The Awesome Graffiti of Belgium’s Doomed Ghost Town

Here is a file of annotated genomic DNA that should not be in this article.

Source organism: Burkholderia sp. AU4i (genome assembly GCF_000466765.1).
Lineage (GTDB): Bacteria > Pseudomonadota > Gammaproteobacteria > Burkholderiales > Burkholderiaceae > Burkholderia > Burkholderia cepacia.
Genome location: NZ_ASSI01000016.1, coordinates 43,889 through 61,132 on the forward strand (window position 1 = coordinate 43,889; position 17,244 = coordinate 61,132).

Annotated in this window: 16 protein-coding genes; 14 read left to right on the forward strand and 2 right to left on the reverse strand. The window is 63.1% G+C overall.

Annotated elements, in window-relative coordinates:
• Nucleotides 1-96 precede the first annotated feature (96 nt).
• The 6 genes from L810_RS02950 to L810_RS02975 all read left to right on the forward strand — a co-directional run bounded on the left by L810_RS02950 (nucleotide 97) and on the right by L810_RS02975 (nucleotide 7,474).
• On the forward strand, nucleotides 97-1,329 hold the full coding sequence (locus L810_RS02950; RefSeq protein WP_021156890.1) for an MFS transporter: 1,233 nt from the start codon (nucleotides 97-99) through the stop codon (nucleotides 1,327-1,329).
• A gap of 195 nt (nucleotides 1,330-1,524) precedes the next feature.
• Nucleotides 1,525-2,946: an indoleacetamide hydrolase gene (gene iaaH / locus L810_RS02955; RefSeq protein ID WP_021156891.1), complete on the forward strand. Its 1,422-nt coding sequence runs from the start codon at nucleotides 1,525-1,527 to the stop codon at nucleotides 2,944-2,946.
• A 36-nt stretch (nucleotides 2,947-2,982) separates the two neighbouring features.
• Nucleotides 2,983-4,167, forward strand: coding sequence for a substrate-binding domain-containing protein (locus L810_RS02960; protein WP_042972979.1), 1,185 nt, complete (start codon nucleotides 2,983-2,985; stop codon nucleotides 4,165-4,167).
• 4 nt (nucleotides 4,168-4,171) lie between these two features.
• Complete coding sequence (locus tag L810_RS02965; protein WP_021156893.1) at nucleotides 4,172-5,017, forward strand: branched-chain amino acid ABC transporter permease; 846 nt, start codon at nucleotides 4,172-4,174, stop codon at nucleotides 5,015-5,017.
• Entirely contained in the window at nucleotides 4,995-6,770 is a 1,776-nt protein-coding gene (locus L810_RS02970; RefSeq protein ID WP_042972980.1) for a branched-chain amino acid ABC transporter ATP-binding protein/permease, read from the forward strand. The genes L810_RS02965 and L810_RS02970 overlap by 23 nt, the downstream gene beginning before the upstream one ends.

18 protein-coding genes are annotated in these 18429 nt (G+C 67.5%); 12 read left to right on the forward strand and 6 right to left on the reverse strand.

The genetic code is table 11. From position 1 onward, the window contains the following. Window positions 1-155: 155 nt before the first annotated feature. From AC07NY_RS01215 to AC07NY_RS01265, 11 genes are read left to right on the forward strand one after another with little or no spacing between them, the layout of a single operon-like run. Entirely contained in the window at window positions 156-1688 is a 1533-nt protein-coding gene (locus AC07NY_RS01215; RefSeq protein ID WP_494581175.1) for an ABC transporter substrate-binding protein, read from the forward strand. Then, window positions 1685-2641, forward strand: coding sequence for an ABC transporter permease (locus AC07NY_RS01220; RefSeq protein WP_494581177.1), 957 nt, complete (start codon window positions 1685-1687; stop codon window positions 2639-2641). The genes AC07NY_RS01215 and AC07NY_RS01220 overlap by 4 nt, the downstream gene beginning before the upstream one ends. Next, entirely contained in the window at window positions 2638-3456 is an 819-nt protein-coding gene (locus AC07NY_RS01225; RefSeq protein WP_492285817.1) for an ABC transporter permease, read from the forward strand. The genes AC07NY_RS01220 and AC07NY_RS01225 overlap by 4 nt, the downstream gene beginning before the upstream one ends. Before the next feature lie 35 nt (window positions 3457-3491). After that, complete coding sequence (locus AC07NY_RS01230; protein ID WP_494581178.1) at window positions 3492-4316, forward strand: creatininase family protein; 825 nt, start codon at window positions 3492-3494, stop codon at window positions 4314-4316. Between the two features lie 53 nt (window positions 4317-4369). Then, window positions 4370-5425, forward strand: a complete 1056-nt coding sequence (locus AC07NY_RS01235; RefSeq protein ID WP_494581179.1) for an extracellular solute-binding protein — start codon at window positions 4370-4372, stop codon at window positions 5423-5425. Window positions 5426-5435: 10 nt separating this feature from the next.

It’s eerie feeling: walking down the streets of a modern town where no one – or almost no one – lives. The roads are still usable, many of the houses look habitable, yet there is barely a car to be seen, certainly not moving, and the rooms behind the windows are all but empty. This is the abandoned village of Doel, in Belgium, a place one recent visitor described as “the most spooky place I have ever been; real shiver down the spine stuff.” Despite the town’s virtually deserted state, there is life in Doel – beyond the scattering of people who remain. The life forms include giant animals, weird looking human figures and aliens, alongside robots and strange, disconnected body parts. They’re all here in the form of huge graffiti art pieces that cover many of the walls and buildings in this abandoned settlement. And they’re as colorful and varied as anything found in nature. Sadly, though, like the reverse graffiti and moss graffiti covered previously by EG, this street art is not expected to last forever. This isn’t simply the transience associated with all graffiti, either. Soon, when the authorities have their way, the art will find itself at the bottom of a harbor; incredible graffiti pieces, as doomed as bricks on which they are painted. Doel has been in existence for hundreds of years, dating back to at least 1267, when it was known as ‘The Doolen’. Because of its heritage, there are many historical buildings in the village, including the oldest stone windmill in Belgium, constructed in 1611, and a house built by famous 17th-century painter Peter Paul Rubens. To the north lies the Doel Nuclear Power Station (whose cooling towers you can see in this photo), which produces electricity for Belgium, the Netherlands and Germany. Yet it was not only such noteworthy landmarks that lured photographer and filmmaker Romany WG – real name Jeremy Gibbs – to Doel. An urban explorer interested in the decay of our built environments, and the beauty that lies therein, Romany WG came to take pictures of the abandoned village and the awesome graffiti pieces that have sprung up there since its residents began to leave in 1999. Despite having stood for over seven centuries, Doel is slated to be demolished in order to make way for the widening of Antwerp’s harbor. The government has been attempting to seize the land for this purpose since the 1970s, but it didn’t succeed in passing the demolition order until 1999.